By FPA Members Elaine King, CFP®, CDFA™ and Philip Herzberg, CFP®, MSF
Last Updated: March 5, 2012
Charles W. Collier, author of Wealth in Families, reveals that the hardest, most rewarding part of the planning process is asking essential questions about what people want to preserve — besides financial wealth — and how they can enhance each family member’s growth.1 By navigating the challenging issues and responsibilities associated with wealth, you can implement an effective family governance structure to cultivate cohesive decision-making, as well as to enhance the likelihood of sustaining your core values, wealth, and well-being over generations.
Keeping in perspective that 60 percent of wealth transfer failures result from a breakdown of communication and trust in the family2, you should adopt and adhere to a family governance system, with the focus of fostering harmony, financial literacy, and stewardship competencies in the young owners who will succeed leadership roles.
With the guidance of a CERTIFIED FINANCIAL PLANNER™ professional who has expertise in integrating the quantitative and qualitative aspects of family wealth, you can capably prepare your family to manage finances and enterprise dynamics by applying the following processes and insights.
Devise governance to build a values-based vision of legacy and to fortify unity.
- Does your family have a need to establish a governance system to address common issues and inevitable conflicts (i.e. which child will receive which inheritance or whether to purchase a new residence)? Be cognizant that you can develop a governance structure to ensure an opportunity for members to make those decisions pertaining to significant shared assets jointly (i.e. pooling investment funds and contributing from the family foundation).
- By allocating your attention to a leadership and government structure, you can optimally preserve your principal wealth-generating assets, or human and intellectual capital. In essence, you manifest an environment that values and enhances each family member’s ability to pursue their individual life calling.3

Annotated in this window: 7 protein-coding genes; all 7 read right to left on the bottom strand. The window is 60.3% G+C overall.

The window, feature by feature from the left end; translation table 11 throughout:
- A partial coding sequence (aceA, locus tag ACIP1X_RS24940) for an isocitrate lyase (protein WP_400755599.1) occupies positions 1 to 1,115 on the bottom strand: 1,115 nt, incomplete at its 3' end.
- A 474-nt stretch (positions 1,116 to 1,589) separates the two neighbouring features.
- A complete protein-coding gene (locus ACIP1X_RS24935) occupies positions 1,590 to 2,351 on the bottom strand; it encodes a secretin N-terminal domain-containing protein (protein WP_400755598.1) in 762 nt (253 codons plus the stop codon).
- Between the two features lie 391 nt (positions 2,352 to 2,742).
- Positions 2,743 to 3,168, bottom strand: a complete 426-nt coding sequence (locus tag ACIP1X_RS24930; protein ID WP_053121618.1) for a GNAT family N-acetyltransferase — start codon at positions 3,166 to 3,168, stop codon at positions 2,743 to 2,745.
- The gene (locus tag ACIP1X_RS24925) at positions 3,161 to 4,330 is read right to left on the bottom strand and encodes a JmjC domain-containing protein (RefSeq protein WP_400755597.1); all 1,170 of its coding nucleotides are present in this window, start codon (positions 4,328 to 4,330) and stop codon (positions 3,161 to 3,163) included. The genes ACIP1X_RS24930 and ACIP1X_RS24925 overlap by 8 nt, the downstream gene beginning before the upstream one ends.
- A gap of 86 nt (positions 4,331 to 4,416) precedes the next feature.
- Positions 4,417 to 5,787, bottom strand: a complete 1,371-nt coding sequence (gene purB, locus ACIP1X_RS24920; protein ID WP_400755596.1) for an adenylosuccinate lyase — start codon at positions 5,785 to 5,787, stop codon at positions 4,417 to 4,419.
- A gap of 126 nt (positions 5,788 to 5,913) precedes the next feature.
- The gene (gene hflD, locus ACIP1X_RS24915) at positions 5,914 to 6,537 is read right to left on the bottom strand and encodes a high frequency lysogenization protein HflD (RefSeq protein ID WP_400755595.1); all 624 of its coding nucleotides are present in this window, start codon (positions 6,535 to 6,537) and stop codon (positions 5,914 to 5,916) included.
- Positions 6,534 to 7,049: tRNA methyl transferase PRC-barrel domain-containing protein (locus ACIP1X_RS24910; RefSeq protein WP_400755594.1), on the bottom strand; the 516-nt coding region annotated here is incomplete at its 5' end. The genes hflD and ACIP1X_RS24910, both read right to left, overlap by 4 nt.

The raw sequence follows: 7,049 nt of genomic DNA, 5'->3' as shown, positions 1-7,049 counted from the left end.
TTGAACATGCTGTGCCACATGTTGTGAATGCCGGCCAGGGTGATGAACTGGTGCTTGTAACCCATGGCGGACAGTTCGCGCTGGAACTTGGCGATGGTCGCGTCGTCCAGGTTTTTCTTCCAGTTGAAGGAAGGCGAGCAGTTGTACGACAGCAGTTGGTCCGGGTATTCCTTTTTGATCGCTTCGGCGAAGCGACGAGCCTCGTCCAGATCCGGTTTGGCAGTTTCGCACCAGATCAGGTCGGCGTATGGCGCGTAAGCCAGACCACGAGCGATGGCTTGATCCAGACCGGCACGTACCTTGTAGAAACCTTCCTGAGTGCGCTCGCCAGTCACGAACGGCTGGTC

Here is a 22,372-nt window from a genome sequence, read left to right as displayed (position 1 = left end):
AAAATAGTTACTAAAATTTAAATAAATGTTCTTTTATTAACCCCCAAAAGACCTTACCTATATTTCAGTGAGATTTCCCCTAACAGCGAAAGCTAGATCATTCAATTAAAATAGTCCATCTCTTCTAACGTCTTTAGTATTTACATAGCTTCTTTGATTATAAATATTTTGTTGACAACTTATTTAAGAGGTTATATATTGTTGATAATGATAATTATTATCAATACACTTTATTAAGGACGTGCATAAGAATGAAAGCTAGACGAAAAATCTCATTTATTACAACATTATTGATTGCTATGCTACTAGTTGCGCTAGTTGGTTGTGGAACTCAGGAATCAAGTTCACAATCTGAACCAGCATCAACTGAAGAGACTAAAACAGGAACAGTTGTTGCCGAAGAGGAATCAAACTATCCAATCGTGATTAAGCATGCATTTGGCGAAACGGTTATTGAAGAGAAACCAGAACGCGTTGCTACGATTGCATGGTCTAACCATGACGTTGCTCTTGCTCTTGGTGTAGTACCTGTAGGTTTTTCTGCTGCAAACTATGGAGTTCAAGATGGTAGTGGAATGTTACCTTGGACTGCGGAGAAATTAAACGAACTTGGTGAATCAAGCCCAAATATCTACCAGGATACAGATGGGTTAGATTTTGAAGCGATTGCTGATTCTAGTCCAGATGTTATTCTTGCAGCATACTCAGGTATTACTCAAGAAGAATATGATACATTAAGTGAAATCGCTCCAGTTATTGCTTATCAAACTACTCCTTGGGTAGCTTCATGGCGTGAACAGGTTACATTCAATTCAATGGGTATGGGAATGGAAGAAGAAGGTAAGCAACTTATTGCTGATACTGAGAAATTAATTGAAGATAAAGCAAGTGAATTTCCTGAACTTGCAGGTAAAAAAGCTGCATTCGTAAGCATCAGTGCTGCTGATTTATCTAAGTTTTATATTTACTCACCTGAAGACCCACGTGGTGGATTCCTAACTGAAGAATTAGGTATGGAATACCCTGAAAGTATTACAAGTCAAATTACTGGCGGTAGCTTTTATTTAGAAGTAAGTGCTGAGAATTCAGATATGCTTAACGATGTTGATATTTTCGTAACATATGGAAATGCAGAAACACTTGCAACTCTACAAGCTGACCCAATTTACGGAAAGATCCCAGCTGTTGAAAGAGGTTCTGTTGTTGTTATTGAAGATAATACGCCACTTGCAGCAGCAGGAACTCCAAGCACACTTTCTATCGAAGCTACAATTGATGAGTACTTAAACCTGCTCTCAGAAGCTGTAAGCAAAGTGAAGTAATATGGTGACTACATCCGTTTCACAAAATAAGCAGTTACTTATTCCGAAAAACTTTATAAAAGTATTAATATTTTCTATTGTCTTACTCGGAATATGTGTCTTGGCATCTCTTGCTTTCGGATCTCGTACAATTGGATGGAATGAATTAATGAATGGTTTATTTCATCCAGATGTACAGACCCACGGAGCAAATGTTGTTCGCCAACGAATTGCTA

Remember to create and customize governance rules to reflect articulated goals and specific circumstances (i.e. selecting who can adeptly supervise the family business). Subsequent to holding an initial assembly and forming a family council, you may recruit a committee to compose your family mission statement — a combined and unified expression of what your family is about and the principles you choose to govern your family life.4 Ascertain that your mission statement delineates and encompasses all family entities and activities, including investments, philanthropic endeavors, and business operations.
Utilize governance policies to foster long-term engagement of family members.
- Improve the quality of interactions and conversations by formulating a constitution — a series of policies that collectively guides you in reaching decisions about business leadership transition and the estate plan of the senior generation. Encourage constructive discussions on prominent topics to obtain council endorsement of business policies, including employment standards for the next generation, the succession process, and career development provisions for family employees. Consider the acumen and support of an experienced psychologist or transition specialist when outside facilitation is required to help your family members talk productively and stay connected with each other.